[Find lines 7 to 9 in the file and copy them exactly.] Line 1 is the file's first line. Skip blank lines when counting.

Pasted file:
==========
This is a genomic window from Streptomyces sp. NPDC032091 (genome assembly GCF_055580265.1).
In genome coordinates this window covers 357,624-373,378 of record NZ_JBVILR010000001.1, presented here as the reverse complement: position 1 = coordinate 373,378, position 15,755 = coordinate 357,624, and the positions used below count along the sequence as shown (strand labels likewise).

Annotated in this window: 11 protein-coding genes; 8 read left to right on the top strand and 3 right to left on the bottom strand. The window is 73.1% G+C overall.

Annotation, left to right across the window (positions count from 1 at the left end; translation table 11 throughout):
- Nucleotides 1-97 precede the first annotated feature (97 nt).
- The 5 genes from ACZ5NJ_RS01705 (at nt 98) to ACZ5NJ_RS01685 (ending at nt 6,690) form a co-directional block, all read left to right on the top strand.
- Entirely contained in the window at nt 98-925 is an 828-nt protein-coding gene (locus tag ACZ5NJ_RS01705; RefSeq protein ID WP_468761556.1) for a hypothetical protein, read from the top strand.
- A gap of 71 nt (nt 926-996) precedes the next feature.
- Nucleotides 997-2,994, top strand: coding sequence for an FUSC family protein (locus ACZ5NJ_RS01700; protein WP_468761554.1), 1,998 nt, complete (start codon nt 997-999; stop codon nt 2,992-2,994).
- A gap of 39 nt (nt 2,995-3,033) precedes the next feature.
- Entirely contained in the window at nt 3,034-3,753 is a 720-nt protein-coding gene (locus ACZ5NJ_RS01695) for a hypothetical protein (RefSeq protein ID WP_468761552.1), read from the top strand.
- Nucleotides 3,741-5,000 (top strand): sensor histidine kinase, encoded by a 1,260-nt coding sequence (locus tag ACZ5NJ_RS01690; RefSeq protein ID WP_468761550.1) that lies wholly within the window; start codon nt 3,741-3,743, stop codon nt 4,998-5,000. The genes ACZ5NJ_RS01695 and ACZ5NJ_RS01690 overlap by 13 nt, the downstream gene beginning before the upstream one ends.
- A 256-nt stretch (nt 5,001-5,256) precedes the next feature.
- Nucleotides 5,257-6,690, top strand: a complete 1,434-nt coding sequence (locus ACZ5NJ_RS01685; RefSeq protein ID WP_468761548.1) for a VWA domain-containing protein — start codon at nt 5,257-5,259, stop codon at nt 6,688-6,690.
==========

- Entirely contained in the window at nt 98-925 is an 828-nt protein-coding gene (locus tag ACZ5NJ_RS01705; RefSeq protein ID WP_468761556.1) for a hypothetical protein, read from the top strand.
- A gap of 71 nt (nt 926-996) precedes the next feature.
- Nucleotides 997-2,994, top strand: coding sequence for an FUSC family protein (locus ACZ5NJ_RS01700; protein WP_468761554.1), 1,998 nt, complete (start codon nt 997-999; stop codon nt 2,992-2,994).